As dusk settles over the Costa Rican forest, the short-tailed fruit bat, "Carollia perspicillata," stirs from its cave roost. Flying out to search for ripe fruit, "Carollia" returns to a night roost in the forest vegetation to eat. After a few such flights "Carollia" rests, and the fruits pass through its short digestive tract. The seeds are excreted onto the ground, to be eaten in turn by mice and insects, but a few are pushed into crevices where they await the necessary conditions for germination. In "The Short-tailed Fruit Bat," Theodore Fleming examines "Carollia"'s role in the ecology of tropical forests. Based on more than ten years' research, this study provides the most detailed ecological and evolutionary account to date of the life history of a Neotropical mammal and includes striking photographs of the bats in flight.Über den Autor:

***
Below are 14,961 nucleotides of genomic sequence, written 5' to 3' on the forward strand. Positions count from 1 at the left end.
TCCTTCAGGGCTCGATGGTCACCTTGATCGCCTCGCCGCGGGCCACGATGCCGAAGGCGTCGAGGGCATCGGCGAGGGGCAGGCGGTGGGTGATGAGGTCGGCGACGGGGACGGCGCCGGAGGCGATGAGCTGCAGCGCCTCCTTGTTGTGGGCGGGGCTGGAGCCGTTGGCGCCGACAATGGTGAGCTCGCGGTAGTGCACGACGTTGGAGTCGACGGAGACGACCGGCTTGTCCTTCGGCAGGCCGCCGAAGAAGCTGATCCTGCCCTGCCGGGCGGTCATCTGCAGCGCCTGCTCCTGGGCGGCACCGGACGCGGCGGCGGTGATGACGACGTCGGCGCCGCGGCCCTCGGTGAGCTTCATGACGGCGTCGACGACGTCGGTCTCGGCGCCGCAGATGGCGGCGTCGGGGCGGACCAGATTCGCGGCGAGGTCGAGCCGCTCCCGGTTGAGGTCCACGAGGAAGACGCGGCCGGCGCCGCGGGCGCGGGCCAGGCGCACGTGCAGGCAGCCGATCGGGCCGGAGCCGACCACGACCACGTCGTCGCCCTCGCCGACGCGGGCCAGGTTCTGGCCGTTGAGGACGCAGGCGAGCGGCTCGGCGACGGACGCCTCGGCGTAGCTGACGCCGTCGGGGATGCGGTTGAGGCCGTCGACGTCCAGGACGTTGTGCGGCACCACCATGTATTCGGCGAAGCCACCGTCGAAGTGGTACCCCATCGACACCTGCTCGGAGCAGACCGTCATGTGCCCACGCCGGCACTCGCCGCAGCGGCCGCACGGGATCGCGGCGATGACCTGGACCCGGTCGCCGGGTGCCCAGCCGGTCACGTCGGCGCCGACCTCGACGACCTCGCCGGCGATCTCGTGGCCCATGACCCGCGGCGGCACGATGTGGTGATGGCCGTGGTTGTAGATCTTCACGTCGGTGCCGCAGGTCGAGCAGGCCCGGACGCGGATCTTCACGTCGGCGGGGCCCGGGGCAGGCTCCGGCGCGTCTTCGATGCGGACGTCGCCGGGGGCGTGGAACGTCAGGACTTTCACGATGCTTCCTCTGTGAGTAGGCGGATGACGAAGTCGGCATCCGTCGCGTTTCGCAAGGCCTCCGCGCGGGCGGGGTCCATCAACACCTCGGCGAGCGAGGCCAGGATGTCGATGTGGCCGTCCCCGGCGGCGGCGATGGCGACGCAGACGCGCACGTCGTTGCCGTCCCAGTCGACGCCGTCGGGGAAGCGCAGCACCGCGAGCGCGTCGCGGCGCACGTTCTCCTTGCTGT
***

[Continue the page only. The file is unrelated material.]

Theodore H. Fleming is professor of biology at the University of Miami. He is coeditor with Alejandro Estrada of "Frugivores and Seed Dispersal."
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